In Uncategorized on 01/17/2013 at 18:45

Especially When They’d Rather Not

It’s an old jibe that lawyers are miserable businesspeople. Lawyers are too busy dealing with everyone else’s problems to take care of their own. And bookkeeping is such a tedious business, when dealing with clients, adversaries and fine theoretical points of law is so much more fun.

But tedium and busyness won’t help when a lawyer, especially a tax lawyer, fails to report heavy-duty amounts of income and even gets nailed criminally once, when other years get examined for the same sort of thing.

So The Great Dissenter, a/k/a The Judge Who Writes Like a Human Being, Mark V. Holmes, keeps the SOL open and lays a fraud penalty on Owen G. Fiore, in 2013 T. C. Memo. 21, filed 1/17/13.

Incidentally, this is a bad day for lawyers, as Humphrey, Farrington & McClain, P.C., of Independence, MO, get their unreimbursed expenses recharacterized as loans, per Sections 446 and 481, in 2013 T. C. Memo. 23, filed 1/17/13. Those who like accountancy can read this one for themselves. But at least Humphrey & Co. avoid most of the Section 6662(a) penalty by virtue of their good faith.

Owen G. isn’t so lucky.

Owen G. was a lawyer with an auditing background. Taxation was his specialty, and he was a leader in the field out West, making it rain; finding, wining and dining clients; and delighting his white-shoe partners with a bountiful harvest at the annual bloodbath–I mean compensation meeting.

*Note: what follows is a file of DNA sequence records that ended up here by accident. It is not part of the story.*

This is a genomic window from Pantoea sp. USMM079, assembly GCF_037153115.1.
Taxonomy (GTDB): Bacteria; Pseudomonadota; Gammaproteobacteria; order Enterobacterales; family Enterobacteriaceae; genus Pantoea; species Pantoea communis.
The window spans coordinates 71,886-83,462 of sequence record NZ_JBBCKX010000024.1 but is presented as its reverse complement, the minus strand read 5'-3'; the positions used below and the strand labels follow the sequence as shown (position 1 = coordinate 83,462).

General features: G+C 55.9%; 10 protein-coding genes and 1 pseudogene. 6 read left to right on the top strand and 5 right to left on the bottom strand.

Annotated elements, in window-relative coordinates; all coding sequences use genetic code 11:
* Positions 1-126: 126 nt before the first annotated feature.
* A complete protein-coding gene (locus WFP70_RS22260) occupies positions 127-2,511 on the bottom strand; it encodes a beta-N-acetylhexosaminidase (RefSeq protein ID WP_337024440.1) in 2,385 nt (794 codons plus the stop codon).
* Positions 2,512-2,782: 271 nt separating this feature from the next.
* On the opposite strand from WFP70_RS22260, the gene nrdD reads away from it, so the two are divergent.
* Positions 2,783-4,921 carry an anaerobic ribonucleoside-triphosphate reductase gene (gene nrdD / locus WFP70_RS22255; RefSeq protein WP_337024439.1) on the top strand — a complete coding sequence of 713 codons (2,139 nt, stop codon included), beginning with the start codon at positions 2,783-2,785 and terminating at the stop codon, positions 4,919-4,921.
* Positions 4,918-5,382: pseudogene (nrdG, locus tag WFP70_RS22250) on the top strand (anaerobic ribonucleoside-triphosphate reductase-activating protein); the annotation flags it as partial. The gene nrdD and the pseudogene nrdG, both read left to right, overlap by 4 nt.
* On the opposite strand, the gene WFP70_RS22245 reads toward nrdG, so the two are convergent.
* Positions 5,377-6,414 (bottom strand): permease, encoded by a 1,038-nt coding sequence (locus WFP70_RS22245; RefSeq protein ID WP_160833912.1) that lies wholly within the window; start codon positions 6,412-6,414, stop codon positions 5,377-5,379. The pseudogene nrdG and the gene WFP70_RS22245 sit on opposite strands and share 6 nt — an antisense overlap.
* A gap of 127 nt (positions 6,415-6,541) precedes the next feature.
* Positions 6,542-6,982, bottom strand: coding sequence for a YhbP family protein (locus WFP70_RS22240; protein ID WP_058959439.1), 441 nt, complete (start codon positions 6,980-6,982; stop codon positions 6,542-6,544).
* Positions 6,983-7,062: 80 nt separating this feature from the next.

Finally, Owen G. strikes out on his own, but is a technophobe who keeps insouciant records, doesn’t open bank statements and leaves everything to “his Gal Friday”, who is as technophobic as he is.

IRS finally catches up to Owen G., but the revenue agent is a new hire who gets bogged down on unsubstantiated deductions, not unreported income, and Owen G. gives her a finely-choreographed ballet, using the Macbeth gambit: “Tomorrow and tomorrow and tomorrow”: rescheduling meetings, avoiding, postponing, promising paper and not delivering.

Now IRS calls in one of their gunners, who shows up unannounced, looks around, reads Owen G. his rights, reconstructs income, and Owen G. pleads to one count for one year, reserving his rights for the others. So Judge Holmes has to go through the merit badges of fraud, to see if Owen G. is an eagle scout or a vulture.

Floating over this case is Owen G.’s history: he is a tax attorney with an auditing background. But his sloppy recordkeeping might be attributed to his client-searching and the fact that he went from big firms with lavish accounting support to single-shinglehood (I did that, and let me tell you, after forty years of life in firms large and small, it don’t come easy). So Judge Holmes isn’t clearly convinced, and “clear and convincing” is the standard of proof for fraud.